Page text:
“There’s nothing that you can tell a father, outside of you catching someone, that’s going to put his family at peace,” Brooklen said.

The department has been able to make arrests in some recent high-profile cases, including the fatal shooting of Qualecia James who was pregnant at the time of her killing last year, but often not with the speed of other departments.

Brooklen credits an increased presence in the community with the progress they’ve made in other cases, but recognizes that more work needs to be done and the department needs assistance.

“In a lot of cases like this, individuals don’t know that if they have the smallest amount of information it can help break the case,” Brooklen said.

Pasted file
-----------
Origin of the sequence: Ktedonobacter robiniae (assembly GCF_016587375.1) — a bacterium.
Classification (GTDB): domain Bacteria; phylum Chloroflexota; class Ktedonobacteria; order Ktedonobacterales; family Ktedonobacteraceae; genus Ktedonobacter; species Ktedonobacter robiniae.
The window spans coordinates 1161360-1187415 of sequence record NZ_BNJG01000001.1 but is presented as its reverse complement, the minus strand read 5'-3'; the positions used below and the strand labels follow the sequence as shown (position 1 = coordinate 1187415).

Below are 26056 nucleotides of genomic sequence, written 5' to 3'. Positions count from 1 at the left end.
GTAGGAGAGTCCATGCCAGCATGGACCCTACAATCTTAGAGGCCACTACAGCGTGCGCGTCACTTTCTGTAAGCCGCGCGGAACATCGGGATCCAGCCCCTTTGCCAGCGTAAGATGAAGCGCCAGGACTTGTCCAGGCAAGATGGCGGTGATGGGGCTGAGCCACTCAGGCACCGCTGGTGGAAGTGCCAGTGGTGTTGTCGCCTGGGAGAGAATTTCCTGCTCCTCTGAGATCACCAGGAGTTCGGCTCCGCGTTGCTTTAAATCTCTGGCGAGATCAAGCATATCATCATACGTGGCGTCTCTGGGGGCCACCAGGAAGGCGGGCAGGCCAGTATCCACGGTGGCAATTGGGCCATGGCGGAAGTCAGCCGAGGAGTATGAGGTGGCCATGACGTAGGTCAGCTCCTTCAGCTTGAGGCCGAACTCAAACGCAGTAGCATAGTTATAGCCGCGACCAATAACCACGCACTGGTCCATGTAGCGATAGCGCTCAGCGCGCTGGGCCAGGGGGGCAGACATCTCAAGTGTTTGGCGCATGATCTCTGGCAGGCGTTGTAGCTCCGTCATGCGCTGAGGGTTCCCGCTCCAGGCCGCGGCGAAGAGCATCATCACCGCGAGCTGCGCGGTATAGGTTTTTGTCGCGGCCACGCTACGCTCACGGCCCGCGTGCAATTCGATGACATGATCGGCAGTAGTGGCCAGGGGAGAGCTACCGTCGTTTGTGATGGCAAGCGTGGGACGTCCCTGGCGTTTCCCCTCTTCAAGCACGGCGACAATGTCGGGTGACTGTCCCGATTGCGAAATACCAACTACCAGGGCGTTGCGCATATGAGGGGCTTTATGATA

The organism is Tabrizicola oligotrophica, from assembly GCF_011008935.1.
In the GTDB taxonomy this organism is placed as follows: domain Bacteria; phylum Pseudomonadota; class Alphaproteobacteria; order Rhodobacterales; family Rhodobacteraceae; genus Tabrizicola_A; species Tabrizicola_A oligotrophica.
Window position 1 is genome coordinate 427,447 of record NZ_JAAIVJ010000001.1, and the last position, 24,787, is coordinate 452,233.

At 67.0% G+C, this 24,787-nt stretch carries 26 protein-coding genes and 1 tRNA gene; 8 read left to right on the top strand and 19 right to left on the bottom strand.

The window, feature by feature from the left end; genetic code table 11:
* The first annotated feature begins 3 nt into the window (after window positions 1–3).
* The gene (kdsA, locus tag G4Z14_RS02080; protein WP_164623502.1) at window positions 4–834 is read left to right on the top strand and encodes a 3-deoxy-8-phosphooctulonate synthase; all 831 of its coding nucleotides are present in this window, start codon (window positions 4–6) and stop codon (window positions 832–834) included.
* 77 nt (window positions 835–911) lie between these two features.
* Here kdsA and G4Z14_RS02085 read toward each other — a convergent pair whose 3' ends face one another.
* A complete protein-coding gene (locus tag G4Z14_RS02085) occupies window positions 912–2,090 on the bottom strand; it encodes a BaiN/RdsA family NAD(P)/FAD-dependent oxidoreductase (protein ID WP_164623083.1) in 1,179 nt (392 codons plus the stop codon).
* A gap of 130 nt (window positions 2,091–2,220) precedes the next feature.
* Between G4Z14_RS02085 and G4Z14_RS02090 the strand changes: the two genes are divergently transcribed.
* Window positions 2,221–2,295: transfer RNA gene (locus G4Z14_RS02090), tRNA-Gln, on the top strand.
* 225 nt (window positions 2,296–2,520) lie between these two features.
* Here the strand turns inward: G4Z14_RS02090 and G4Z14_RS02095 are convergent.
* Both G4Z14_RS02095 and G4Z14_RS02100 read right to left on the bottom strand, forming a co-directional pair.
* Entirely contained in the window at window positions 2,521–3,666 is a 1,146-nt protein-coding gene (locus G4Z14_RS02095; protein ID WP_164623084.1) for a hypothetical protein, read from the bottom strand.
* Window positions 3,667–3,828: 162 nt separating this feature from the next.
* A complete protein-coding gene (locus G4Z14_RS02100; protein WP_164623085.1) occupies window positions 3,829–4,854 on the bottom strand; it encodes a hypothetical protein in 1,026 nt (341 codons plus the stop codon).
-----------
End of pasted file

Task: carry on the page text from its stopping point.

Earlier this month, two arrests were made in the fatal shootings of 10-year-old Marlon Eason and 16-year-old Richard Hallman in Miami back in March. Forshee said he can’t help wondering whether he and his family will be offered the same kind of solace.

“Our hearts go out to those victims because they were just as innocent as our daughter was, but it makes us question our police department here in Miami Gardens,” Forshee said.

Life without ‘Tee Tee’

The Forshee family has continued to adjust to life without the young girl who loved to draw and make personalized cards for birthdays and holidays. Forshee thinks about how Tequila would have enjoyed her eighth-grade prom, perhaps cheerleading for the local youth football team and preparing for high school. Instead, he said, the family has had to adjust and try to focus on the happy memories they made.